Seville | A Day Trip to Cádiz
One of my favourite places for a day trip is the city of Cadiz, which is less than two hours away from Seville by train on Spain’s southwest coast. Founded by the Phoenicians some three thousand years ago, it is probably the oldest city in Europe, and has always been one of the country’s most important seaports. Located at the end of a long, partly artificial promontory, and surrounded by the sea on three sides, it’s also one of the prettiest. And just the right size to walk around in an afternoon.
When you arrive make your way into the old centre through Plaza San Juan de Dios, newly renovated with little fountains, and with the impressive town hall at the far end, and head for Plaza Catedral. Grab an empanada for elevenses at the little shop opposite the baroque façade of the 18th century cathedral, which will set you up for the rest of the morning. From there, go through the Arco-de-la-Rosa into the Barrio del Populi, which is the oldest part of Cadiz, and has quite a different feel to the rest of the city. Although it’s small it’s surprisingly easy to get lost in the maze of narrow streets. Nearby on the seafront is the impressive Roman theatre, only rediscovered under some old warehouses in 1980. From there it’s another short walk to the recently reopened central market, with its impressive displays of fruit and veg, fresh meat, and especially, an enormous variety of fresh fish and seafood. It’s one of my favourite stops in Cadiz.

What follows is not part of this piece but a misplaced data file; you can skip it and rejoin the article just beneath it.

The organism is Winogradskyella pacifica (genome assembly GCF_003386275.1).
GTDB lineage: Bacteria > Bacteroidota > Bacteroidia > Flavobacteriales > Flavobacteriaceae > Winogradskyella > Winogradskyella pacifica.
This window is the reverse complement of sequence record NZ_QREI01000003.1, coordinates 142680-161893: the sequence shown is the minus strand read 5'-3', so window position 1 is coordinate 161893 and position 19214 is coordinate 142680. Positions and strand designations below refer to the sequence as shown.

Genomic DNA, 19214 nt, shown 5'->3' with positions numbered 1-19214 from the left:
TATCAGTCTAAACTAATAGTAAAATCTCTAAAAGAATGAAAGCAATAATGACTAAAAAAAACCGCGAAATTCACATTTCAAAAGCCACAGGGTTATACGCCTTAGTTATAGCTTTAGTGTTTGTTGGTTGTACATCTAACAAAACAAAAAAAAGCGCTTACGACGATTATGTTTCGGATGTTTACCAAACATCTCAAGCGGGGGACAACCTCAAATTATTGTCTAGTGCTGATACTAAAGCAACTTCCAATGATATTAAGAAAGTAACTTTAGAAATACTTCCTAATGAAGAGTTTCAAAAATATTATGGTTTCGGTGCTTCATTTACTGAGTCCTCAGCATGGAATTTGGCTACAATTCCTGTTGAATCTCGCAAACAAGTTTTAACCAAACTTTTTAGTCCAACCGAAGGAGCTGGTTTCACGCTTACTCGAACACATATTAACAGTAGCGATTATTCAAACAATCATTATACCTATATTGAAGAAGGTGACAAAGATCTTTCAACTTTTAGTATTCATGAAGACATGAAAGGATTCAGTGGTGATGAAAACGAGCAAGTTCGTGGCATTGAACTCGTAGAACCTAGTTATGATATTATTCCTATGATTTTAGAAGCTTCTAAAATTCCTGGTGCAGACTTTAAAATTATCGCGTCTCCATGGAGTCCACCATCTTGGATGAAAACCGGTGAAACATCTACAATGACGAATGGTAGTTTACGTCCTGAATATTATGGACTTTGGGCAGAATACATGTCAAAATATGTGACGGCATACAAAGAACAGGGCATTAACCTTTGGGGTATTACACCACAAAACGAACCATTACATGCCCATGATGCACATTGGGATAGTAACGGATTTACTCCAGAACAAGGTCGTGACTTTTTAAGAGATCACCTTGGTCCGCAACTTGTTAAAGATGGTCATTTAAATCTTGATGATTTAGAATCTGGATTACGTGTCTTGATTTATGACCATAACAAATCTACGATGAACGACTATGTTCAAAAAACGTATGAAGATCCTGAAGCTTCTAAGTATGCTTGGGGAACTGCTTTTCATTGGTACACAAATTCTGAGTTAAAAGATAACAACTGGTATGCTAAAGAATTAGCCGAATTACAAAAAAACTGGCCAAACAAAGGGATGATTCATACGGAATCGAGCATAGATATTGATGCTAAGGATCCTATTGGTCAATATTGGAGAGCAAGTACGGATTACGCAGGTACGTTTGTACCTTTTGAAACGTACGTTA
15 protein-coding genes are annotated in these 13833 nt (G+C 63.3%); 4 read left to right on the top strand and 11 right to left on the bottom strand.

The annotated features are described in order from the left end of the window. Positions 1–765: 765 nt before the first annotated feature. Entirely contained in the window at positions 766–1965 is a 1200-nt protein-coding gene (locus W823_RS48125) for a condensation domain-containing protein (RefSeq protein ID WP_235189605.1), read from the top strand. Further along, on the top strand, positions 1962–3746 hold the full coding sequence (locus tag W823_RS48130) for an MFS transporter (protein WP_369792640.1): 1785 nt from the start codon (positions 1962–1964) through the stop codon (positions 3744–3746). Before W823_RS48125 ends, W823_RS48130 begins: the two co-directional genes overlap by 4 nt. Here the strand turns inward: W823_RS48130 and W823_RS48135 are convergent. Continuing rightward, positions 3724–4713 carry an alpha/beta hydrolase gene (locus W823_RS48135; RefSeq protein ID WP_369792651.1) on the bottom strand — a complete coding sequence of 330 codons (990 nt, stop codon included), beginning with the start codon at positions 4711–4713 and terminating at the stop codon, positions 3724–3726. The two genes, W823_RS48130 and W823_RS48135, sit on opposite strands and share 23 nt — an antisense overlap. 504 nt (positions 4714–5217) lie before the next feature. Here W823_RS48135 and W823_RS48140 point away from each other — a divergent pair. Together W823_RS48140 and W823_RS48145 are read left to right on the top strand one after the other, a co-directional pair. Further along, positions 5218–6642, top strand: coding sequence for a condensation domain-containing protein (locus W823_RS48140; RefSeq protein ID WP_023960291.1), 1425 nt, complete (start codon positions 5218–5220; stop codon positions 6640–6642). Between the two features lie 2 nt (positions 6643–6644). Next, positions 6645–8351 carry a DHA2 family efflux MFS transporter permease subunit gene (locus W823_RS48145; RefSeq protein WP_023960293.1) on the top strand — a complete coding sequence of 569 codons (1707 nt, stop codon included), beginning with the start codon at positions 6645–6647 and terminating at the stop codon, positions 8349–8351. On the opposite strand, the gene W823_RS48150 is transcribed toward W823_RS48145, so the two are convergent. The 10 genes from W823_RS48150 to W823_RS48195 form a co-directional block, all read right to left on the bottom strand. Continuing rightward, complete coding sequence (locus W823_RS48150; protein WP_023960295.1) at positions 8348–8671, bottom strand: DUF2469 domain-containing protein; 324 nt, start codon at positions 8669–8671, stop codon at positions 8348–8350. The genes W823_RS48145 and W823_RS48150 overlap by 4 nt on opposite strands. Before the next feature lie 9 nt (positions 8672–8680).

Time for lunch. Have some starters at Casa Manteca (The House of Lard), making sure to sample that local speciality, “chicharrones especial”, before going to Restaurante El Faro for some topnotch fish and seafood. Try the “arroz negro” (rice with squid-ink) for a special treat.
Back on the sea front turn right and follow the coastal fortifications; Castillo San Sebastian, brooding out in the bay at the end of its causeway, from one angle looking like a great ship, and Santa Catalina on the corner of the headland, looking out over the Atlantic in three directions. Stop for a drink on the seafront terrace of the Parador hotel before visiting Parque Genovése next door, a botanical garden with a wonderful collection of strange trees and an artificial waterfall, and definitely not to be missed.
Time now to be heading home, taking the direct route across the middle of the old city. The pattern of the streets here is quite regular, and it’s not hard to find your way to the two big public squares, Plaza San Antonio and Plaza Mina, monuments to 19th century civic pride. I love both these places to stop and stare for a while, but they are quite different in character, San Antonio wide and light and airy, surrounded by mansions and San Antonio church, while Plaza Mina is like a garden, filled with trees and exotic plants. It’s also the home of the Archaeological Museum. Other things to see include the Torre Tavira, the last of the old watchtowers from which the merchants would look out to see for the safe return of their ships, and the Oratorio de la Cueva, a 17th century chapel underground chapel.
How to get there: The best way to get there is by train. You can book online, at the Renfe booking office in Calle Zaragoza, or at Santa Justa station. Trains run approximately every one and a half hours, and the journey time is a little under two hours. A return ticket (ida y vuelta) costs around 25 euros.